Ralph worked on Cave-In while living at Fort Thunder, a large warehouse in Providence, R.I., where he said about 10 artists lived together. The residents divided some of the warehouse into private rooms but left open space for punk-rock performances, steel-cage wrestling matches and anything else they could imagine, Ralph said.

Fort Thunder inspired the story line for Crum Bums, in which the primate protagonist arrives in a post-apocalyptic future and must find his way home, Ralph said.

"Living at Fort Thunder reminded me of the apocalypse," he said.

And another, Giles Andrea, who (little known fact) is the genius behind the Edward Monkton range of cards, mugs, t-shirts cuddly toys etc. etc. etc. recently landed himself £3.3 million by selling of his previous creation Purple Ronnie.

Maya Dern's short films are all up on the web apparently. If you're bored and confused this is where you should be.

Years after Michael Fay posted a picture of Nick Ciccone on his blog, he heard from Ciccone's stepbrother the marine had killed himself. But the picture "made him alive for them".
I recommend you go look at US Marine artist's Michael Fay's work at the BBC.

Both Matthew Craig and Jinty Scott graced the radio waves with their wit and wisdom in the last couple of weeks. I can't find listen again links for either programme, though, so you'll have to make do with a Radio 4 documentary by Stephen Merchant about one of my favourite TV shows ever, Taxi and the first episode in a new series from The Cowards, who I was raving about after seeing at last year's Edinburgh Fringe. Both are required listening.

The Hugo Nominations are in, and most of the short stories are free to read on the web. Stick them on your favourite portable e-book reading machine and enjoy.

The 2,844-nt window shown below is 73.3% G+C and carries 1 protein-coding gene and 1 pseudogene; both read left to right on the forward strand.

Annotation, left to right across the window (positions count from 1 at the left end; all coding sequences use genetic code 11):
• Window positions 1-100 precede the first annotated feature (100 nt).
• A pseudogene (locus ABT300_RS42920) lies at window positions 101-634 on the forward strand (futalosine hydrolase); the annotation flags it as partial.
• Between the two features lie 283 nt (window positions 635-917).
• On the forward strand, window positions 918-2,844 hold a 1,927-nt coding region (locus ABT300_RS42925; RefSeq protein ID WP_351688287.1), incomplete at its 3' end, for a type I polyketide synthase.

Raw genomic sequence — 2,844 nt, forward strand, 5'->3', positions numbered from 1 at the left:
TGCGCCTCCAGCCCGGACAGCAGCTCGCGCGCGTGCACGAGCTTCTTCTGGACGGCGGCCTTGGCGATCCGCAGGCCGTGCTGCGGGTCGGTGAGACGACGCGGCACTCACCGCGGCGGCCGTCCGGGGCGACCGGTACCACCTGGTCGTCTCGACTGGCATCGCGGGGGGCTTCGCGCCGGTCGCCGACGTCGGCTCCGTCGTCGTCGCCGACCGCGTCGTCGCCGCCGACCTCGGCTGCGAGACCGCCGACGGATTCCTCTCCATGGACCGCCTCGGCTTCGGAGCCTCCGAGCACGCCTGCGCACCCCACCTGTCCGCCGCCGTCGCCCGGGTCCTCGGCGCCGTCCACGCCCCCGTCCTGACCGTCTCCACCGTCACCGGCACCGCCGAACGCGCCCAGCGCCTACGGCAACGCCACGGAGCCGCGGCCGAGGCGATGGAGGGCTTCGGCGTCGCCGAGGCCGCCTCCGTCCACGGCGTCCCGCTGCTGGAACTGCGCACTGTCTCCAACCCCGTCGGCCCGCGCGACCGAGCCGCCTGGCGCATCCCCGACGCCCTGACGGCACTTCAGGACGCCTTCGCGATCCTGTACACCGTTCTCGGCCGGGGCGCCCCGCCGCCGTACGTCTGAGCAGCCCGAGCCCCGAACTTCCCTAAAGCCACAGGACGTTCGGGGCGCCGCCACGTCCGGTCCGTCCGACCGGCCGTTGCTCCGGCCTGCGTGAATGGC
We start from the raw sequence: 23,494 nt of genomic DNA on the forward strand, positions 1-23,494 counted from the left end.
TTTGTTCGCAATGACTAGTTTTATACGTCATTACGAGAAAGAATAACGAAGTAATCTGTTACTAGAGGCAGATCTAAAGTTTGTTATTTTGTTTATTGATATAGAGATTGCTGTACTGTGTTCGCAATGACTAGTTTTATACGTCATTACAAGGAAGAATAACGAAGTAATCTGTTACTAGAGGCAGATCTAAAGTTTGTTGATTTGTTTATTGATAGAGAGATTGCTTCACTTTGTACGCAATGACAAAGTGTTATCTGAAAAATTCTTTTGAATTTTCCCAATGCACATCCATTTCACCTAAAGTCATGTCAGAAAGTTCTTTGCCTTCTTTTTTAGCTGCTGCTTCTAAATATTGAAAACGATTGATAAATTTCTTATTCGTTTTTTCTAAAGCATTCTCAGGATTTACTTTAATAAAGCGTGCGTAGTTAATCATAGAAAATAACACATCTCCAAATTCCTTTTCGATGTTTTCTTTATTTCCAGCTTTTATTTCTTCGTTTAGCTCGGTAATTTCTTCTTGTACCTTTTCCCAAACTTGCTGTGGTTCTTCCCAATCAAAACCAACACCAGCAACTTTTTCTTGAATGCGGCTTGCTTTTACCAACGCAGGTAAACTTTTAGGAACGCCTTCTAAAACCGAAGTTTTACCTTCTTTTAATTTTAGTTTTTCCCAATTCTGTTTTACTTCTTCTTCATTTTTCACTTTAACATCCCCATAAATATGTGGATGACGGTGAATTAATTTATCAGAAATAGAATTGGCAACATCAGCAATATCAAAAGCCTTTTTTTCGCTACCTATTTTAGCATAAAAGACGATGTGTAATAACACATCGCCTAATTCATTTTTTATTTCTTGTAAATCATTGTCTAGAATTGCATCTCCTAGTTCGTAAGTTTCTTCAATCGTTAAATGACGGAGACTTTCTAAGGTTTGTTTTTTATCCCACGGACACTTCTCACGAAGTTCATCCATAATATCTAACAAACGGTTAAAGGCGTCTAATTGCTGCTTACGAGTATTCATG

On the train back from Bournemouth last Friday I noticed a gaudily covered paperback sticking out of the refreshment trolley. Upon craning my neck I saw that it was a Vonnegut.

I asked the trolley man if it was Slaughterhouse 5 and he said it was. Then he told me that he'd bought it because he'd read that Vonnegut had died.
'Died? When was that?'
'Yesterday, I think.'

I got off the train at Waterloo and walked up to the NFT (to see El Topo and the Jodorowsky talk). On the way I stopped and browsed the book market under the bridge and bought a Vonnegut novel I hadn't read.

"When I think about my own death, I don't console myself with the idea that my descendants and my books and all that will live on. Anybody with any sense knows that the whole solar system will go up like a celluloid collar by-and-by. I honestly believe, though, that we are wrong to think that moments go away, never to be seen again. This moment and every moment lasts forever."
"Wampeters, Foma & Granfalloons," 1974.

The LA Times has a meaty and interesting obituary online.

This year, for no particular reason, I've been exclusively reading biographies and non-fiction but last year the best book I read was God Bless You, Mr Rosewater, by Kurt Vonnegut. In thirty years of reading I have yet to find anyone with a more masterful command of prose. He was also able to say more about the human condition in a single paragraph than most authors manage in an entire novel.

Go and read either Slaughter 5 or God Bless You, Mr Rosewater if you haven't already.

And then go here and listen to him talk at the BBC.

A gardener has decided to down his tools at the age of 104.

Richard Ward, landlord at the New Inn, said: "The only reason he's retired is he can't get up on his tractor to bring the lawnmower down.

"He's amazing, a really amazing character."

He puts his longevity down to having "plenty to do and being interested in it" - as well as a bit of his "medicine" - whisky.

I'm off to see if Taxi is on any of the 999 TV stations we get pumped into the house. It's the only thing I'm in the mood for.

Next update Tuesday.